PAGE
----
There are so many factors to consider, that each person's situation is unique. You have to do your own research and make your own conclusions.
In some earlier postings, I noted that if it was cheaper to rent a place than to buy it, then it probably isn't a good idea to buy. That is not to say this is the only factor to consider, only that it is a huge one. If you buy a place and later on have to take a remote assignment, if you can't rent the place for at least the cost of ownership, then you are paying a tenant to live there.
Worse yet are people who bought investment properties like mad during the height of the 1989 and 2008 bubbles and rented them out for a loss - hoping to recoup their investment in capital gains when they sold. I knew one guy who bought rental properties and left them vacant ("less hassle" he said) and hoped to double his money in a few short years. A few short years later he was bankrupt and the banks took back the properties.
So yea, that is one good litmus test to use - but not the only one. In today's market, things are crazy. A lot of investors bought up the housing stock back in 2008 and are now renting it out. I mentioned before how we went to Cape Coral back in 2011 or so, and saw properties on the market for under $100,000 that were sold just a few years before, for over $400,000. The previous owners smashed the granite countertops in a fit of pique when they left - and took all the appliances. It didn't matter, the new owners put in new countertops and appliances and rented the places out for a healthy cash-flow and a nice depreciation deduction. By the time we arrive there - a few weeks later, all the hot properties were sold. The point was moot anyway, we were in no position to buy an investment property at that point in our lives (we foolishly bought a vacation home instead - although it was fun).
Back before 2008, a lot of "investors" and landlords were small-time operators like myself, who might have 2-4 properties which were easy to manage. Yea, I knew a few slumlords who had dozens of properties - they were not nice people. And for the effort they put into slumlording, they could have made twice as much money fixing those places up and bringing up the neighborhood. Some follow the path of least resistance.
Since then, a new type of landlord has emerged - the institutional landlord, who owns hundreds if not thousands of homes. In the past, such landlords owned apartment buildings, not houses. But with the flood of cheap houses on the market in 2008, that changed. As a result, housing prices are through the roof and rents have jacked up as well. Some young people report that they are paying $1800 a month to rent a condo, which would cost them $1600 a month to own - if they could come up with the $20,000 down payment. They can't. So they are stuck renting.
It is a weird market. And a lot of people are reporting that they believe it to be a bubble market - me among them. But timing bubbles is hard to do. We sold our investment properties back in 2005 or so, thinking that for sure, the market had peaked. We bought a duplex for $99,000 and a decade later, sold it for $230,000. I never expected to make much more than twenty grand on that deal. Five years later, those houses are selling for over $400,000 apiece! I clearly got out "too early" but then again, too early is always better than too late, when it comes to timing bubbles. Yes, I could have made a lot more money, buying more properties, leveraging myself further and further and then holding out for the absolute peak of the market. But you miss it by even a day, and well, you lose it all. I made a million, I have no regrets.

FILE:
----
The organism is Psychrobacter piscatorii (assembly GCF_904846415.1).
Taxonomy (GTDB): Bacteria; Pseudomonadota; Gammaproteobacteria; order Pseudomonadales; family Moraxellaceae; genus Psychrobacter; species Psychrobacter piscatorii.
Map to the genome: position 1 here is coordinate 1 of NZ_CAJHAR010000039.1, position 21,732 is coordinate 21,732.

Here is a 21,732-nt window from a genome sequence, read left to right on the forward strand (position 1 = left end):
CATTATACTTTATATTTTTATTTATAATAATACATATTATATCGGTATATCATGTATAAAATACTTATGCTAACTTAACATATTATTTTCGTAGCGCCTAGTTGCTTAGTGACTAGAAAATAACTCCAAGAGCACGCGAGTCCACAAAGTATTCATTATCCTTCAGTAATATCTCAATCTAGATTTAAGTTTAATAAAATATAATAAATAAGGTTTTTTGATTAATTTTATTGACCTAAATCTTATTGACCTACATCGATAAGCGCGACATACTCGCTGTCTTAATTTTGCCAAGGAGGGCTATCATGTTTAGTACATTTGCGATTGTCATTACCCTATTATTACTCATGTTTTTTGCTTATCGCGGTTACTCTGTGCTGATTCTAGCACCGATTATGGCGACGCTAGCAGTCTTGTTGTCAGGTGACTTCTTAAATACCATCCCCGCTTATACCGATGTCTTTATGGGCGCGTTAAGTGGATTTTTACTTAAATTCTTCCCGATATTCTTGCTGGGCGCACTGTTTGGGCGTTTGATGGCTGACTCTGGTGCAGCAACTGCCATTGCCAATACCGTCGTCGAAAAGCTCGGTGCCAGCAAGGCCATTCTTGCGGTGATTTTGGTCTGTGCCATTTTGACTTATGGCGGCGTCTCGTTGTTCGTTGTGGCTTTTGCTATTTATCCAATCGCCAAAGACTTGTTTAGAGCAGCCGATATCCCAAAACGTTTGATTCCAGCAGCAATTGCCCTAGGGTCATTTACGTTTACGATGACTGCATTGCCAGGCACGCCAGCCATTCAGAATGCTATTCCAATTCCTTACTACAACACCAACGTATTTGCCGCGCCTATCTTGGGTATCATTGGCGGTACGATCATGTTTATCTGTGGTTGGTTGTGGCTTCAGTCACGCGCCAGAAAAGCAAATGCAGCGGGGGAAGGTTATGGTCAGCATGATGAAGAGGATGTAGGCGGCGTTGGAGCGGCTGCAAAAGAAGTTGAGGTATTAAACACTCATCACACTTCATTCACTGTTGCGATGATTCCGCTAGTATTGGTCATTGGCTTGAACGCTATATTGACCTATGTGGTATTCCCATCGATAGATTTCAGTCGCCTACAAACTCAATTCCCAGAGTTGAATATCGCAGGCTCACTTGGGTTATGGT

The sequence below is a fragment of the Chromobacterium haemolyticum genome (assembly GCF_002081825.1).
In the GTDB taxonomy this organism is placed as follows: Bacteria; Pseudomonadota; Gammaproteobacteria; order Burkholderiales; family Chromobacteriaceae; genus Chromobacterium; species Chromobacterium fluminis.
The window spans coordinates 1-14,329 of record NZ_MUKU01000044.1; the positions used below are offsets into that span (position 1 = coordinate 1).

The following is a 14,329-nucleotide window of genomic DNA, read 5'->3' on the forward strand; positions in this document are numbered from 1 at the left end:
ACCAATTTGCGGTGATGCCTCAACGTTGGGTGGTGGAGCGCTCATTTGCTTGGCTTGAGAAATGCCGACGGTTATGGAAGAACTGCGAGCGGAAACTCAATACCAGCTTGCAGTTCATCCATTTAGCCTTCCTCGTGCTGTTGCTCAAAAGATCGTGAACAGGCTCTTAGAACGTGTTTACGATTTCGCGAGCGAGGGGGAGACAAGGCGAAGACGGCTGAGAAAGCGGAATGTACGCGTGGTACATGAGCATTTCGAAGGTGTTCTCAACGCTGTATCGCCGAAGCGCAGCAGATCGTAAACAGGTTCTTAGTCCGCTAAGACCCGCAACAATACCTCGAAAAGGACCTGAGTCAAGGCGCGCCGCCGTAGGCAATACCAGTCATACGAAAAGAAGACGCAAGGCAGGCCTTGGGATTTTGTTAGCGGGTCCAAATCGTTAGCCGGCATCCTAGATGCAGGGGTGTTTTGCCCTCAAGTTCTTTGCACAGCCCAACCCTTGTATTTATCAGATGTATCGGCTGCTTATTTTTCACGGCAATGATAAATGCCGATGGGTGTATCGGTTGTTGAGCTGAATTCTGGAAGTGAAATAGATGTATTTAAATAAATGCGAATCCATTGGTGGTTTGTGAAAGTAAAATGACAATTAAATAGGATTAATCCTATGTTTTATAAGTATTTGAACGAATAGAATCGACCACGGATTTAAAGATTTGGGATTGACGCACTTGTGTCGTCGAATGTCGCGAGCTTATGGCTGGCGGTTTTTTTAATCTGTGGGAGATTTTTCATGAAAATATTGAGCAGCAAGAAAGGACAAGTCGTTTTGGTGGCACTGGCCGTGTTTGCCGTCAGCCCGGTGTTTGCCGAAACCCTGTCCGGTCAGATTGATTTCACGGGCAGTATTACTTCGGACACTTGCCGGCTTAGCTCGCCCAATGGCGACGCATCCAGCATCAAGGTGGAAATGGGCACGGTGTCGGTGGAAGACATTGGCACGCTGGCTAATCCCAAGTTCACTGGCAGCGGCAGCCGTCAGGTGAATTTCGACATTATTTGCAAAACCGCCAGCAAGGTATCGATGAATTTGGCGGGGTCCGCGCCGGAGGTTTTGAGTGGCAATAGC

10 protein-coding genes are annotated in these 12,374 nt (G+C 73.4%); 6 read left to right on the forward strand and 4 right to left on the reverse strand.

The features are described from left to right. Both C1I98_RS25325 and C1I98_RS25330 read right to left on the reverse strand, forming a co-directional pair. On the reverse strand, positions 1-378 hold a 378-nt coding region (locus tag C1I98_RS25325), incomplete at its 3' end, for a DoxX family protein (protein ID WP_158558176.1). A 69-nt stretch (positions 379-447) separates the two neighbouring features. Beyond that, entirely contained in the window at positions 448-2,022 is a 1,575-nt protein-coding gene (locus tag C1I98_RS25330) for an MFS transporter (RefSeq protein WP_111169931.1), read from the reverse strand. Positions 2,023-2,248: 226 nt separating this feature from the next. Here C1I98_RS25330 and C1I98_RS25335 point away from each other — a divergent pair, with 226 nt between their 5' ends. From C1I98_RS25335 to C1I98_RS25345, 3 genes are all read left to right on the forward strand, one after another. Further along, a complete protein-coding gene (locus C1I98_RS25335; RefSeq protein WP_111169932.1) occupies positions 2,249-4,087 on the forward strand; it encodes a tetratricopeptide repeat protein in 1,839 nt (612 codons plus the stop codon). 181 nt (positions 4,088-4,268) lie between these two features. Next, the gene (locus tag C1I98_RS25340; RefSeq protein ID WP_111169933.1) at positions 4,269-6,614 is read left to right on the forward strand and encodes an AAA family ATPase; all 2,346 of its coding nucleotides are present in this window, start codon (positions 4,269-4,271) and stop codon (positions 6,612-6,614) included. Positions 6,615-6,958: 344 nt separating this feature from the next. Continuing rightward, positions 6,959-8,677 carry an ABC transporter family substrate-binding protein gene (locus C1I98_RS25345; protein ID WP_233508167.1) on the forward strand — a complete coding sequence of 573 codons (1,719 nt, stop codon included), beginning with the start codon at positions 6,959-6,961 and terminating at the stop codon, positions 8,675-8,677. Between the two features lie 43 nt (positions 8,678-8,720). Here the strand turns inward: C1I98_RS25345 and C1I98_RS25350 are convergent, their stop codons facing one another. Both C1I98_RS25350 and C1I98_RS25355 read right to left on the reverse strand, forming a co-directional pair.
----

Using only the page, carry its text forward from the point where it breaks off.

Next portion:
And it all depends on your timeline. As the chart above illustrates, if you "hung on" long enough, well, you'd be back in positive equity territory by now. In fact, most people never left it - those who bought long before the 2008 bubble. It is like the accompany stock crash of 2009 - if you waited a year, most of the losses were clawed back.
But there is a bubble for sure and it is going to burst. The only question is, will it be a gentle deflation or even a leveling-off, or a dramatic free-fall? And more importantly, when will this happen? The latter question is, oddly enough, easier to answer. There are a number of factors in the pricing of a house, but the most important of these is this: There is no such thing as unaffordable housing. Someone, somewhere, buys these houses - they don't sit empty and abandoned because no one could afford them. People on the Left complain there is no "affordable housing" which translates into "I want to live rent-free" (no really, I have heard this from some young Communists - they would be shocked to learn that even in Soviet Russia, people had to pay rent!).
Markets reach equilibrium, and until that happens, people get crushed sometimes. Yes, even in Communist countries - markets exist there, legal and illegal. The market economy is not a construct is it how human operate so just get over that. If a house sells for an enormous amount it is only because some idiot could afford it or thought he could afford it. And that means either they had the cash to pay for it (and the income to keep it) or they had the income to pay for it. None of this means they could really afford those houses anymore than someone leasing a car can really afford it - even as they drive it around. As I noted before, today, car dealers sell cars to insolvent people on onerous terms knowing full well the car will be repossessed as part of the deal.
Most people buy houses on monthly payment, period. Most of us are working and make X dollars a month and hope to pay Y dollars a month for a house, where X>Y. In fact X has to be greater than Y or it ain't gonna work. And since you have to pay taxes, eat food, own a car, buy clothes, have children, smoke pot and play video games (or whatever) it is hoped that X>Y/3 or that your mortgage payment is less than a third of your monthly income. Above that level, banks consider you to be "mortgage stressed".
But the mortgage payment is only part of the picture. In years gone by, things like property taxes were not even considered, as they might amount to a few dollars a month. Today, they can top $1000 a month. Similarly, homeowner's insurance was a few hundred a year, if that. Today, in coastal areas, you need "named storm coverage" as well as FEMA flood insurance and a traditional Homeowners or "fire" policy. These can run into the thousands a year, cumulatively. What's worse is that these bills might seem low at first, but increase dramatically. In the run-up to the Florida real estate meltdown in 2008, we saw a number of hurricanes in a row, and insurance skyrocketed as a result. Making things worse were things like mold claims and people trying to get judges to cover wind damage with a fire policy. Before you root for "the little guy" for "sticking it to the insurance companies" remember that when someone "wins" a case like that, we all pay for it.